You can wait a whole year of not showing up.

I love your point around the language. Although I hate this, there’s this gendered language we use around work. There are some individuals who are built into the system where they’re never going to say, “I’m curious,” because that sounds like something that’s antithetical to their DNA. For me, I try not to use that language. I’m trying to use a language with my family. It’s like, “What are you doing with your life? Are you dumb? Do you think you’re going to get fired for being five minutes late to a meeting?” When you start to speak in the language of people’s families of origin, they go, “I’m being stupid.”

TTL 782 | Technology For Social Impact
Technology For Social Impact: The key to understanding how to fix work and to get past that is to realize that the only rules that exist are the rules you make up in your head.


That might be your next book, Are You Dumb? You want to change that. I think that learned helplessness is an interesting way of looking at it. With things that I picked as assumptions, it’s a hard thing to word certain things. We hear a lot about agility and adaptability. There’s a lot of buzzwords out there.

That turns off heteronormative women. When I worked in human resources, we talked a lot about the locus of control. Nobody wants to hear that when they’re raising children and trying to get stuff done. They’re like, “Do not give me a lecture on the locus of control. External, intro, I don’t want to hear it.” I don’t blame them because they’re busy.

I would like a new word or phrase for value proposition.

I’m raising my hand in total affirmation.

I could think of people say that in every single conversation and I’m thinking, “I can’t take that term anymore. I know what you’re saying, but we have to have more of a thesaurus of choices.”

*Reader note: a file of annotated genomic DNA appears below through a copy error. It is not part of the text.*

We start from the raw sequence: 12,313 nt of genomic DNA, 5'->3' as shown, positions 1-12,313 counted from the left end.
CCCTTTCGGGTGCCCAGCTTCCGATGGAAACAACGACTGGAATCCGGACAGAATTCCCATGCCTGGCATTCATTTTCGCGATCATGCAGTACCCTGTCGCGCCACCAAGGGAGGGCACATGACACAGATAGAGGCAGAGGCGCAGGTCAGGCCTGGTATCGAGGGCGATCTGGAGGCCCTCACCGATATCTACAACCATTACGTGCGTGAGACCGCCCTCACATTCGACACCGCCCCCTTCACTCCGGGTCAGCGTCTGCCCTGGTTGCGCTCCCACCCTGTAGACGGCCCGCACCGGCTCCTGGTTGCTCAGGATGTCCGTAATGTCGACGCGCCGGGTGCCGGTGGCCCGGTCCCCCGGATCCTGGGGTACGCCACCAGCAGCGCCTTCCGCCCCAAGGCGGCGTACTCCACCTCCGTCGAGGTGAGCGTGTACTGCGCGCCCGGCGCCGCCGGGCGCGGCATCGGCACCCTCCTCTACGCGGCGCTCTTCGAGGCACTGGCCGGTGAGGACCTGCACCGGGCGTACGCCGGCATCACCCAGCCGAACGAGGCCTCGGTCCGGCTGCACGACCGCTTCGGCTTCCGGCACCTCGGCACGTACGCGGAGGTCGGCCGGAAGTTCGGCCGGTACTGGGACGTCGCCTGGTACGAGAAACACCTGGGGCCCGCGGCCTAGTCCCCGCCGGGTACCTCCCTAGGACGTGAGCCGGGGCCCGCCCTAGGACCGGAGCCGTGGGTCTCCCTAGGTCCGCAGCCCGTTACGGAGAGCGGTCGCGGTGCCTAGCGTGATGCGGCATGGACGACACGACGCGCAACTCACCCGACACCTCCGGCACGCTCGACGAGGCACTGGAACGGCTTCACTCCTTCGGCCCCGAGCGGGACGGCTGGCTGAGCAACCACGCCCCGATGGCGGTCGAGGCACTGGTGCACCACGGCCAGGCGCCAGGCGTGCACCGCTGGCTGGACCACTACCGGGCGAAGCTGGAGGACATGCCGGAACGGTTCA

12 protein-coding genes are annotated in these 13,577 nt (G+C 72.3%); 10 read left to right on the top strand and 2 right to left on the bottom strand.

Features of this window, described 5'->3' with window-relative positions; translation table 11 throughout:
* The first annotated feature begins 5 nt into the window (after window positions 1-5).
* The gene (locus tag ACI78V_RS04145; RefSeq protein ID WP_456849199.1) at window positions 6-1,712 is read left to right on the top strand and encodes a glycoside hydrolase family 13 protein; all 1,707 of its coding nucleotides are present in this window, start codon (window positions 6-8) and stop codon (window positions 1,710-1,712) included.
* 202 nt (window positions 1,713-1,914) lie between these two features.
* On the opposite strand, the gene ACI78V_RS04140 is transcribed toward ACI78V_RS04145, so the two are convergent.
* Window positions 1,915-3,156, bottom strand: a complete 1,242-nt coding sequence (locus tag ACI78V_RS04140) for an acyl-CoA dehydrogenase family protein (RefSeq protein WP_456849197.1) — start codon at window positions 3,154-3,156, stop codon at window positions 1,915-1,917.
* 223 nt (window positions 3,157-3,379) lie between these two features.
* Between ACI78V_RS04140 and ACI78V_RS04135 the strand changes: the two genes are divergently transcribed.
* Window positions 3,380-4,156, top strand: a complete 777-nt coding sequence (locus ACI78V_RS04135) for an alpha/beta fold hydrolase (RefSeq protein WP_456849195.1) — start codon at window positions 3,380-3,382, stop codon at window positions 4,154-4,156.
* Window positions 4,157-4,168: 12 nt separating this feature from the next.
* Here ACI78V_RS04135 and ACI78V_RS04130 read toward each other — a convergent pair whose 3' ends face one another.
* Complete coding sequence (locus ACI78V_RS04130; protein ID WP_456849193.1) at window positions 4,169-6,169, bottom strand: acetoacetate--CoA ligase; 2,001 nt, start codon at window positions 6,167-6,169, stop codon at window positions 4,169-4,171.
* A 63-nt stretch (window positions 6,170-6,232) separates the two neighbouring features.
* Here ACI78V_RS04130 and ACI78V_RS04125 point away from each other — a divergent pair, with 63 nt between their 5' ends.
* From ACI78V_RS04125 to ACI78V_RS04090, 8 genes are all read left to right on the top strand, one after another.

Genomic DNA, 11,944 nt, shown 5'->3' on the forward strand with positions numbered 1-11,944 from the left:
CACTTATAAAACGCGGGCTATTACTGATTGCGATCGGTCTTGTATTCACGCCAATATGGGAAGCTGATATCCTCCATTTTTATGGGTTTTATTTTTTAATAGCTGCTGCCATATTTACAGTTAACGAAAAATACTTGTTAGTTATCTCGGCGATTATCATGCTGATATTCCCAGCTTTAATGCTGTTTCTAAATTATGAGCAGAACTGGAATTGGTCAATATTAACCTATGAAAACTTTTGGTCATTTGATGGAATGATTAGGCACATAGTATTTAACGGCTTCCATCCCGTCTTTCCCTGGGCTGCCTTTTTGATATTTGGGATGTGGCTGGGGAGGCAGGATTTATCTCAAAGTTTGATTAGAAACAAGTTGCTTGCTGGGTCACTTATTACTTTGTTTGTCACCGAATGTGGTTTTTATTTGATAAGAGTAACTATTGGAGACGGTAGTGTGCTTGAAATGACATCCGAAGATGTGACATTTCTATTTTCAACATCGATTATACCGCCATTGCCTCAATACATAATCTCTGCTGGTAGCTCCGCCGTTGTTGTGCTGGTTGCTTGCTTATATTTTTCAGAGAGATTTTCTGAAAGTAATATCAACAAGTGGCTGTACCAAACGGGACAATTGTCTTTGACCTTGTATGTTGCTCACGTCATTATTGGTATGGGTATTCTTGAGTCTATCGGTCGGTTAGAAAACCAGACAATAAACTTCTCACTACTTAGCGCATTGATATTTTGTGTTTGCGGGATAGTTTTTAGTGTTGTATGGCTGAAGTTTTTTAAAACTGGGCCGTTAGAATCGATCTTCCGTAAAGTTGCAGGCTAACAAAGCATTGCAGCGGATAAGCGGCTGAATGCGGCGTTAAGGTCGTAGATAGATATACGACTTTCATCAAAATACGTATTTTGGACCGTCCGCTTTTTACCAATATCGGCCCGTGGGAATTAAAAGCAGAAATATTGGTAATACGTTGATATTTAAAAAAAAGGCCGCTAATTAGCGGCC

We have to stop speaking like we’re all part of Corporate America.

I think so. The last one is risk-taking. I want to get into that one. What do you mean by risk-taking?

One of the big themes in my book is that people are afraid and they operate out of this hermeneutic of fear. Although I would never use the word hermeneutic in my book. I tell people, “I know it’s challenging to break the rules and to take a risk but there are things that we can do to de-risk our chances that we take or dreams.” One of the things I teach is something that’s big in the global corporate world but people don’t apply individually and that’s the premortem. It’s a simple exercise where you think about something that you want to do and you ask yourself, “How will this fail?” Not, “How might it fail?” Not, “How could it fail?” You go, “I’m going to do this and it’s going to fail.” How is it going to fail?

[bctt tweet=”You can’t have a better future unless you proactively plan for failure.” username=””]

You set a timer for no more than two minutes, I like 60 seconds, and you get silly and you write down all the ways this thing you want to do is going to fail. You can do it for a project around the house, “I want to paint my office. How is it going to fail? The dog might knock over the can of paint. I might pick the wrong color. My masking job might be terrible.” When the timer goes up, you look at all the reasons that your project will fail and you have in front of you a gift. It’s a roadmap. If you address the things on your list, you improve your chance of success by over 30%.

This is an idea that was formulated and made popular by a professor named Dr. Gary Klein. NASA, Intel, Cisco, and IBM does it. People who build bridges do it. Before pilots set forth on a journey look at the plane and go, “How is this going to crash?” Not, “How might it crash? How will it crash?” “How is it going to crash?” Using that and then thinking about it from a team perspective and looking at it like a Venn diagram. What are our areas of failure that are similar? What’s a blind spot that I didn’t see? If you do this before doing inventory on a monthly basis before redoing your company website, you’re going to improve your chances of success by over 30%.

If you’re interested in going back to school, getting a credential, changing careers, or being a consultant, do a premortem and tell yourself how you’re going to fail. I used to do it before interviews because I knew I wouldn’t make great eye contact, I would be fidgety, or I might talk too much as I’m doing on this podcast. There are a million things that I know about myself and that premortem gave me an opportunity to pause, reflect, and plan.

I like it when people talk a lot on my show. That’s not a bad thing. When you’re talking about that, I’m thinking proactive thinking. I’ve taught courses in foresight where we get into Covey’s The 7 Habits.